B.A .: Unfortunately, the text of the decree is rather long and is written as if it were a separate law. It will be very difficult for organizations to make decisions when it comes to free speech and sensitive content. It will take a long time for lawyers to figure out how to combine the decree and the existing law, and how to interpret them. Perhaps some cases will reach the court, and the courts will decide. One feels that there is a struggle going on now. I’m not trying to take sides in it, I’m just watching. And I think it confuses people a lot.

M.G .: Will there be more attempts to regulate social media not only in the US, but around the world??

Social media: opportunities and dangers

B.A .: I think Facebook and other companies will try their best to prevent this from happening: they will be self-regulating. That is why they will continue to improve and improve their rules and technologies so that they are not regulated from the outside, be it the US government or the EU. There will likely be attempts to regulate social media, as well as attempts to combat it. It will be interesting to see how it all ends – at least get out the popcorn and watch this movie.

I know from personal experience that regulation stifles industries, slows down innovation, and hinders progress. So, basically, I am against any form of regulation of social networks, especially considering that this touches on the topic of freedom of speech – in this country this is an extremely serious issue. We have a very well protected right to freedom of speech, there should be no difference in the legal assessment of what is published online and what is said in real life. Of course, on social networks you have a bigger megaphone, and there are many subscribers. But I think people should be able to have an open and honest discussion, even on sensitive topics..

We already have established rules and laws, the Constitution and the First Amendment to it. I think that any regulation should be carried out very carefully, with the least harm to public discourse and people’s communication. I haven’t seen anyone suggest anything acceptable yet, so I’m not very optimistic about the outlook for regulation in general..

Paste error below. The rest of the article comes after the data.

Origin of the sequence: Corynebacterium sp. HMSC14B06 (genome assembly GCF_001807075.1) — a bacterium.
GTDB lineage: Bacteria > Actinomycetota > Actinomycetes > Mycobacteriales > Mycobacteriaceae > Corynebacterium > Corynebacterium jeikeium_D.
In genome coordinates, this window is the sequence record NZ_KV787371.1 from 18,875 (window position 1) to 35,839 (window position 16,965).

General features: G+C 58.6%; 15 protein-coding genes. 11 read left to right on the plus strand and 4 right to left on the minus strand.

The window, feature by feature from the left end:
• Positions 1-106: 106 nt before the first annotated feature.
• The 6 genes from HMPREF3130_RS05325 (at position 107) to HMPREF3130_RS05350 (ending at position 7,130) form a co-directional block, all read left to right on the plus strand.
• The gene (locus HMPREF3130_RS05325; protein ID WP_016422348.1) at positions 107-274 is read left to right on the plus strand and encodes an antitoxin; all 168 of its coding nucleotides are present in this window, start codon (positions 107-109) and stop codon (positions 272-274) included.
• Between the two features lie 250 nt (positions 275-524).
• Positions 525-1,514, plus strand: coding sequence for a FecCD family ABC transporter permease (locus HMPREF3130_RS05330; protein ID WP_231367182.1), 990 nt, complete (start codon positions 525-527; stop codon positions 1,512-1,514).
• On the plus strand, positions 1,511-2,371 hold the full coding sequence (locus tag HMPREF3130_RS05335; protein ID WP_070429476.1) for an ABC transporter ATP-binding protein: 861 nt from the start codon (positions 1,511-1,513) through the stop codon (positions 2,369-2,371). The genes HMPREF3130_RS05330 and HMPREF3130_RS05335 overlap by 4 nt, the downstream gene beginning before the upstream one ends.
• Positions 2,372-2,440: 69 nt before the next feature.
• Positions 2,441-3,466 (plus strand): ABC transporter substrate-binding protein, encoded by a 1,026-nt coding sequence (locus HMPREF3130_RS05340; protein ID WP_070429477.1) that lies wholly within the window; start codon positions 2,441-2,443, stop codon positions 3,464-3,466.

M.G .: Twitter has effectively taken on the role of a journalist. This is a logical step?

B.A .: It’s hard to just pick and separate one from the other. Basically, the question is whether these platforms should behave like media. I think Twitter is in a sense positioning itself closer to the format of traditional media, so they are more interested in double-checking the facts. At the same time, Facebook is positioning itself more as a place where people can post and comment. When there are two big companies, where one behaves like a newspaper and the other behaves like TV, it confuses people and it becomes difficult to know when to check facts and when not. And in general, it causes misunderstanding among people in America: what to call Twitter now. MEDIA? Media platform? Or is it just a social network? Everything is so vague. And this confusion makes it even more difficult to create laws or regulate.

This is especially difficult in the case of Facebook, because there is advertising and paid content – this is a different set of rules. I think this business model is especially suspicious in Americans now, given the role Facebook has played in the American elections over the past few years. I would prefer that Facebook provide me with a news feed that does not have paid content, or choose a different business model so that I can pay for using the service and not receive paid content or content that appears in front of me at the behest of the algorithm which I did not choose.